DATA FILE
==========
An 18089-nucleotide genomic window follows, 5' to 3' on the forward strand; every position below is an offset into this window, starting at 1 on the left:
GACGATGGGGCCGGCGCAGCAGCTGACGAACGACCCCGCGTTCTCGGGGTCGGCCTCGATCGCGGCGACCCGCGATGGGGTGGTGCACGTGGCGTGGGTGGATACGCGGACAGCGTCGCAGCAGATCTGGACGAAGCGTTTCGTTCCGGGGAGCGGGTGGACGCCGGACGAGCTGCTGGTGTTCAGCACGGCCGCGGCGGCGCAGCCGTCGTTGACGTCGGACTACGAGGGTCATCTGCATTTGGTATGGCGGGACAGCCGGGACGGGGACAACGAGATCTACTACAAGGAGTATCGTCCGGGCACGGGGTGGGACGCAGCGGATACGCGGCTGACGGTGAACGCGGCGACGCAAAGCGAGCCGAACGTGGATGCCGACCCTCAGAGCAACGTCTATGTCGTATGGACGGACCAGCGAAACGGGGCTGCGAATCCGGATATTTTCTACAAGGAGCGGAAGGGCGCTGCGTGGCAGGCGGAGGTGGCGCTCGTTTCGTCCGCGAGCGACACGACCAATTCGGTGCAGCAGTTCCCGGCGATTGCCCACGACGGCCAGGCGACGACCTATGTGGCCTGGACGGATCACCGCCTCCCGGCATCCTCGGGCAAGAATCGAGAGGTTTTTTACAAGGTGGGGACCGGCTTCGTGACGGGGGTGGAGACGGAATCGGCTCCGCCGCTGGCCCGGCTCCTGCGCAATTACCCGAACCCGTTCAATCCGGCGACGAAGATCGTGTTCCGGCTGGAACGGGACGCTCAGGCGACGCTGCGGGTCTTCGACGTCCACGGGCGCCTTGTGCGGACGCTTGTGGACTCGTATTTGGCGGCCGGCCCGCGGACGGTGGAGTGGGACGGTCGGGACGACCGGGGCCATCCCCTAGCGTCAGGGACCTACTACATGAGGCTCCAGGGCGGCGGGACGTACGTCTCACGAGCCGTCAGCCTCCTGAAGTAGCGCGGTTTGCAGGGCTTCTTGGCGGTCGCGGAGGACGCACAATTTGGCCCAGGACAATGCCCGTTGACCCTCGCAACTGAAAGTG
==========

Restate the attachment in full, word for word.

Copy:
An 18089-nucleotide genomic window follows, 5' to 3' on the forward strand; every position below is an offset into this window, starting at 1 on the left:
GACGATGGGGCCGGCGCAGCAGCTGACGAACGACCCCGCGTTCTCGGGGTCGGCCTCGATCGCGGCGACCCGCGATGGGGTGGTGCACGTGGCGTGGGTGGATACGCGGACAGCGTCGCAGCAGATCTGGACGAAGCGTTTCGTTCCGGGGAGCGGGTGGACGCCGGACGAGCTGCTGGTGTTCAGCACGGCCGCGGCGGCGCAGCCGTCGTTGACGTCGGACTACGAGGGTCATCTGCATTTGGTATGGCGGGACAGCCGGGACGGGGACAACGAGATCTACTACAAGGAGTATCGTCCGGGCACGGGGTGGGACGCAGCGGATACGCGGCTGACGGTGAACGCGGCGACGCAAAGCGAGCCGAACGTGGATGCCGACCCTCAGAGCAACGTCTATGTCGTATGGACGGACCAGCGAAACGGGGCTGCGAATCCGGATATTTTCTACAAGGAGCGGAAGGGCGCTGCGTGGCAGGCGGAGGTGGCGCTCGTTTCGTCCGCGAGCGACACGACCAATTCGGTGCAGCAGTTCCCGGCGATTGCCCACGACGGCCAGGCGACGACCTATGTGGCCTGGACGGATCACCGCCTCCCGGCATCCTCGGGCAAGAATCGAGAGGTTTTTTACAAGGTGGGGACCGGCTTCGTGACGGGGGTGGAGACGGAATCGGCTCCGCCGCTGGCCCGGCTCCTGCGCAATTACCCGAACCCGTTCAATCCGGCGACGAAGATCGTGTTCCGGCTGGAACGGGACGCTCAGGCGACGCTGCGGGTCTTCGACGTCCACGGGCGCCTTGTGCGGACGCTTGTGGACTCGTATTTGGCGGCCGGCCCGCGGACGGTGGAGTGGGACGGTCGGGACGACCGGGGCCATCCCCTAGCGTCAGGGACCTACTACATGAGGCTCCAGGGCGGCGGGACGTACGTCTCACGAGCCGTCAGCCTCCTGAAGTAGCGCGGTTTGCAGGGCTTCTTGGCGGTCGCGGAGGACGCACAATTTGGCCCAGGACAATGCCCGTTGACCCTCGCAACTGAAAGTG